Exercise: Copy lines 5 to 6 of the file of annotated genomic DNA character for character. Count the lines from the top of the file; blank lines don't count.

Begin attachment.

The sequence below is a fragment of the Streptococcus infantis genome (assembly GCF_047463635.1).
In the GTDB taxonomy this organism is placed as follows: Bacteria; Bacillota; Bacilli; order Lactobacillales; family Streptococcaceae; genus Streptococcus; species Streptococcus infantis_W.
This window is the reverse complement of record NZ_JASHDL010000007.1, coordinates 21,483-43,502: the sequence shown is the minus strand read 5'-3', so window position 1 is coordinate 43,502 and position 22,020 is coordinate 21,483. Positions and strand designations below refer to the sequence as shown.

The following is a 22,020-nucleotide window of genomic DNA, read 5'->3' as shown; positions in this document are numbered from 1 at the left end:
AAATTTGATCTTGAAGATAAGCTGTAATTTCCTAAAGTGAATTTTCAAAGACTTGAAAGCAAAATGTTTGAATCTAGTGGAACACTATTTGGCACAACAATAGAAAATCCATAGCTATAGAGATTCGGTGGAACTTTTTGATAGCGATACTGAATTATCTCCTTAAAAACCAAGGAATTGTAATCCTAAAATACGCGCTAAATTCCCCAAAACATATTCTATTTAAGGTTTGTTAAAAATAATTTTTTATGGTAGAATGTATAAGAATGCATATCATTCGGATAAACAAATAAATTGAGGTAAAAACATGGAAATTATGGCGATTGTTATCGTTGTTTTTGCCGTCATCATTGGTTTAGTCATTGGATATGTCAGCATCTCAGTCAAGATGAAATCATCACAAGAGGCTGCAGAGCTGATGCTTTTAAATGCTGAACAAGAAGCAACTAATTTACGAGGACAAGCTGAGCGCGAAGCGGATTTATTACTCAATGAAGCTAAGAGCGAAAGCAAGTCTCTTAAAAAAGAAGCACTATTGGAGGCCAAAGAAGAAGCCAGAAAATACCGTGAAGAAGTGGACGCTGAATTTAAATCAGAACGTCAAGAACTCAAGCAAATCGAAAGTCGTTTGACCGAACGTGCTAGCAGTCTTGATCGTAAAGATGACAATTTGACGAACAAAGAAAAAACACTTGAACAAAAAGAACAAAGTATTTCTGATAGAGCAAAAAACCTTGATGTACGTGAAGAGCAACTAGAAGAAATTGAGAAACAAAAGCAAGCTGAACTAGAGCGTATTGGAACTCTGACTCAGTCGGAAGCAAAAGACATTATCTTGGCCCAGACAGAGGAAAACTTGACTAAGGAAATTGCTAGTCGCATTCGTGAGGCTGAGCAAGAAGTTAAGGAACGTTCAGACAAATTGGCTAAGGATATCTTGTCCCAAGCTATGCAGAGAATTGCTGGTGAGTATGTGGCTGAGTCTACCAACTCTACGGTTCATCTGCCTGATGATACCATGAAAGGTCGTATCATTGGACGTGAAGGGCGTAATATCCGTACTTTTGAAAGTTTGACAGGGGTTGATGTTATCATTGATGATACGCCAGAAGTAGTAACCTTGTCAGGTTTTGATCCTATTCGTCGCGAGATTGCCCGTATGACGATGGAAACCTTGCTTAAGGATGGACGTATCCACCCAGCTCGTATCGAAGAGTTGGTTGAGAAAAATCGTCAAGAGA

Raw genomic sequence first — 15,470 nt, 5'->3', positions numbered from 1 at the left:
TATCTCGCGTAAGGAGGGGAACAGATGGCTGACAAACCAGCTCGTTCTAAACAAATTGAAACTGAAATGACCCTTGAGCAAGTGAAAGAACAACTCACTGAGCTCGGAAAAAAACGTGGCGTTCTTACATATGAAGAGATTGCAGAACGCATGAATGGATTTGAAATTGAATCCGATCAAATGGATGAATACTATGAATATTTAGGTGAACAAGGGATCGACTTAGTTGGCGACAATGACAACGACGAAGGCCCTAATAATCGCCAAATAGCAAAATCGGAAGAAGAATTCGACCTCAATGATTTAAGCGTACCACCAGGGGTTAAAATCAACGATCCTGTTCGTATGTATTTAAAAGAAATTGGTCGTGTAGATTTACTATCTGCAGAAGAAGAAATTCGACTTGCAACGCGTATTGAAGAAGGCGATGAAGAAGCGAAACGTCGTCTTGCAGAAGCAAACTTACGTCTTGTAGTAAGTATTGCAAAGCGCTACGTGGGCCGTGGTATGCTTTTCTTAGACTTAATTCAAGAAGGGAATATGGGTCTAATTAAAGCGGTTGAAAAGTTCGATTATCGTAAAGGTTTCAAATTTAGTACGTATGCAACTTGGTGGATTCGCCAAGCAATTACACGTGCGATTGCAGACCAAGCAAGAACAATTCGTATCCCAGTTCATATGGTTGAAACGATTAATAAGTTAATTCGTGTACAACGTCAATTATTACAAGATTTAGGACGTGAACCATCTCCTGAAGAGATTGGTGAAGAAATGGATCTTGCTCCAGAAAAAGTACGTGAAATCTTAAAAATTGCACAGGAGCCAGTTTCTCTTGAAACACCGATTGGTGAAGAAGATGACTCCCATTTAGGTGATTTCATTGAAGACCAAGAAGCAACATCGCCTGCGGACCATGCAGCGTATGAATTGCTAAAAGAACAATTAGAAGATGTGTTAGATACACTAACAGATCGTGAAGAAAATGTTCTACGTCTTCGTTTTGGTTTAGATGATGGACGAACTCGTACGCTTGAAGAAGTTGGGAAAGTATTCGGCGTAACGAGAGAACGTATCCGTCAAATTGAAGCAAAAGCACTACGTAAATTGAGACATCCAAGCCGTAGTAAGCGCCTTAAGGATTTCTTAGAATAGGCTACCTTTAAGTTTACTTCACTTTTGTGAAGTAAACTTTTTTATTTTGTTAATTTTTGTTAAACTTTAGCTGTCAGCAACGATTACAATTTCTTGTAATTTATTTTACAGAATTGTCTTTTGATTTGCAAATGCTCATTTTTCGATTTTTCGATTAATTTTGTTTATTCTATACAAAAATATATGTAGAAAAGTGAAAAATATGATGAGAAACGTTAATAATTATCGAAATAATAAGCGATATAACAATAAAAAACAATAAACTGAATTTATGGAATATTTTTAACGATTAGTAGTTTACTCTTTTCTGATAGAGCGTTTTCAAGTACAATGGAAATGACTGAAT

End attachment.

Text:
AAATTTGATCTTGAAGATAAGCTGTAATTTCCTAAAGTGAATTTTCAAAGACTTGAAAGCAAAATGTTTGAATCTAGTGGAACACTATTTGGCACAACAATAGAAAATCCATAGCTATAGAGATTCGGTGGAACTTTTTGATAGCGATACTGAATTATCTCCTTAAAAACCAAGGAATTGTAATCCTAAAATACGCGCTAAATTCCCCAAAACATATTCTATTTAAGGTTTGTTAAAAATAATTTTTTATGGTAGAATGTATAAGAATGCATATCATTCGGATAAACAAATAAATTGAGGTAAAAACATGGAAATTATGGCGATTGTTATCGTTGTTTTTGCCGTCATCATTGGTTTAGTCATTGGATATGTCAGCATCTCAGTCAAGATGAAATCATCACAAGAGGCTGCAGAGCTGATGCTTTTAAATGCTGAACAAGAAGCAACTAATTTACGAGGACAAGCTGAGCGCGAAGCGGATTTATTACTCAATGAAGCTAAGAGCGAAAGCAAGTCTCTTAAAAAAGAAGCACTATTGGAGGCCAAAGAAGAAGCCAGAAAATACCGTGAAGAAGTGGACGCTGAATTTAAATCAGAACGTCAAGAACTCAAGCAAATCGAAAGTCGTTTGACCGAACGTGCTAGCAGTCTTGATCGTAAAGATGACAATTTGACGAACAAAGAAAAAACACTTGAACAAAAAGAACAAAGTATTTCTGATAGAGCAAAAAACCTTGATGTACGTGAAGAGCAACTAGAAGAAATTGAGAAACAAAAGCAAGCTGAACTAGAGCGTATTGGAACTCTGACTCAGTCGGAAGCAAAAGACATTATCTTGGCCCAGACAGAGGAAAACTTGACTAAGGAAATTGCTAGTCGCATTCGTGAGGCTGAGCAAGAAGTTAAGGAACGTTCAGACAAATTGGCTAAGGATATCTTGTCCCAAGCTATGCAGAGAATTGCTGGTGAGTATGTGGCTGAGTCTACCAACTCTACGGTTCATCTGCCTGATGATACCATGAAAGGTCGTATCATTGGACGTGAAGGGCGTAATATCCGTACTTTTGAAAGTTTGACAGGGGTTGATGTTATCATTGATGATACGCCAGAAGTAGTAACCTTGTCAGGTTTTGATCCTATTCGTCGCGAGATTGCCCGTATGACGATGGAAACCTTGCTTAAGGATGGACGTATCCACCCAGCTCGTATCGAAGAGTTGGTTGAGAAAAATCGTCAAGAGA

Raw genomic sequence first — 15,470 nt, 5'->3', positions numbered from 1 at the left: